Anterior talofibular ligament

* alert* If you are sick and tired of hearing my whine about my ankle, or sick and tired of seeing me limp around please save yourself more frustration and just click on out of here.  Go back to Facebook or wherever you came from and continue your time-wasting searches on Ryan Gosling or the latest macaroni craft, whatever it is you are finding life altering…………

It’s got to be the nurse in me, I love to learn about the human body. So complex, yet a perfectly oiled machine.  Everything is interdependent and yet at any given time, the body will compensate for an injury through a series of detailed minute changes.

So it’s going on three weeks and although my ankle is better, I still am having trouble running for much more than a mile or two.  I bit the bullet and got it xrayed on Monday. Good news, no fracture.  So I ran last Tuesday and same thing, started really hurting after a half mile.

Today I decided to pay a visit to my friend Paul Higgs, the athletic trainer at GCSU.  Wow! Did I learn alot about ankles, and sprains, and braces and running.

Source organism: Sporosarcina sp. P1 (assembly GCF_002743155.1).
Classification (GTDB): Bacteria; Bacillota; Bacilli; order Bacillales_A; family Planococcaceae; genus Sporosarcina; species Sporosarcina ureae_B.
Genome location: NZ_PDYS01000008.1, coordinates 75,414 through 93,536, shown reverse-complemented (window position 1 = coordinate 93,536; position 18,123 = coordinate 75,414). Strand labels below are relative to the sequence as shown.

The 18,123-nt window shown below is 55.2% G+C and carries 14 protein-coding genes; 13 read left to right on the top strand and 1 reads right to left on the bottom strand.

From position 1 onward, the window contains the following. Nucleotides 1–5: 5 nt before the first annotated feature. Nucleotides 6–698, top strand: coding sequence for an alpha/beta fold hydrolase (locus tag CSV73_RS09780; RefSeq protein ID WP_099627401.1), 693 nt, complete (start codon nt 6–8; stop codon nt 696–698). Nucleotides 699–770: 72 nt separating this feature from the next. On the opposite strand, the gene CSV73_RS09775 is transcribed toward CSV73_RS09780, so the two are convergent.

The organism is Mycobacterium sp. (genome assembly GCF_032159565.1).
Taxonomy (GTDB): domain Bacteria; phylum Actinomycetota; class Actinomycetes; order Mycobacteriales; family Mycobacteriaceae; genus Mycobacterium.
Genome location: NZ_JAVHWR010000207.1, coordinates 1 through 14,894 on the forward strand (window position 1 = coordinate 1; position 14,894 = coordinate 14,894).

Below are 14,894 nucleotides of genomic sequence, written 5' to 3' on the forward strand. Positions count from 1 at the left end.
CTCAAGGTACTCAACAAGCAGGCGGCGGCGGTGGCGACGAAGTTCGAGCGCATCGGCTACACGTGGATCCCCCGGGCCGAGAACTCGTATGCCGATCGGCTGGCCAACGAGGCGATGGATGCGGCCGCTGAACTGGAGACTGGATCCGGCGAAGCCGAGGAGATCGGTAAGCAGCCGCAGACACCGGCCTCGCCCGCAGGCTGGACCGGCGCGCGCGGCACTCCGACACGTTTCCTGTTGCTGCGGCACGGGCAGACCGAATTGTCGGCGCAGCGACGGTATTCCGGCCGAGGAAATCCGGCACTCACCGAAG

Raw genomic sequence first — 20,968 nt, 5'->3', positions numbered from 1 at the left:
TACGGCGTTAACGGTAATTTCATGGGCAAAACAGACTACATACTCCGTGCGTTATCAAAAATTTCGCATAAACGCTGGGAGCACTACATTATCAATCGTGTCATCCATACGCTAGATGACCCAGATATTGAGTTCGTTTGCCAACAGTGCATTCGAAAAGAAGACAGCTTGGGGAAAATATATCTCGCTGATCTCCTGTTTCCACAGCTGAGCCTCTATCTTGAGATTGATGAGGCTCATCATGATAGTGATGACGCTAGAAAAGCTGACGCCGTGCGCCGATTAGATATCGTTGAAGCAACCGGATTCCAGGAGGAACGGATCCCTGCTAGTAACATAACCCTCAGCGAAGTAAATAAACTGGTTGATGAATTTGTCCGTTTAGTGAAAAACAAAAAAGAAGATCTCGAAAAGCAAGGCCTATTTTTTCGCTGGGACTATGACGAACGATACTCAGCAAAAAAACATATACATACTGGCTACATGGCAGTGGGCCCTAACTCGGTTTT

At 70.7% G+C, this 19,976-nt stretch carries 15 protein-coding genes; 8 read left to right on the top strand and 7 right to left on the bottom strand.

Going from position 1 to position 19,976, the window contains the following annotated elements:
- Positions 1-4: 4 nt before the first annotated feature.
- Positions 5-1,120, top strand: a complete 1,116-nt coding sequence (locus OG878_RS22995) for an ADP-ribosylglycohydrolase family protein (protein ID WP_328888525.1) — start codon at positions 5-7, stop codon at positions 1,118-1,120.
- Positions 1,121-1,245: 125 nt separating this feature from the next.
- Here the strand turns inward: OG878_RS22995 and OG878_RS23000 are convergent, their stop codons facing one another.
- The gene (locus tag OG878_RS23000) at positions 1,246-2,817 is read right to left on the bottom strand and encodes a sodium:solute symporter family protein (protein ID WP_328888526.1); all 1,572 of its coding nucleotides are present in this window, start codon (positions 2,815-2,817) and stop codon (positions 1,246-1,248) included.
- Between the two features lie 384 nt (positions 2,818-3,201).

He explained to me the reason I keep having pain in the front of my ankle is that I tore the ligament that holds the tibia and fibia(the two lower bones in the lower leg right above the ankle) together. So since the muscles that surround the ankle are stretched to kingdom come and back from doing this:

 

No wonder it hurts every time I run. Those poor muscles surrounding my ATF ligament are not strong enough yet and every step causes that ligament stress.

So now is when I am thinking he’s getting ready to say, “Hold off running for a while.” but instead, he gives me this:

This bad boy hold my ankle like a vault. It is not wiggling any kind of way. The result? Best run yet! I ran two miles tonight with minimal pain.

These cool straps come up around and mimic the ankle muscles to hold my ankle up without that side to side wobbling.  Instant relief!

Thanks Paul! When I understand why it hurts and what to do about it I feel so much better.  Reminds me to take a few extra minutes to explain the “why” to my patients.

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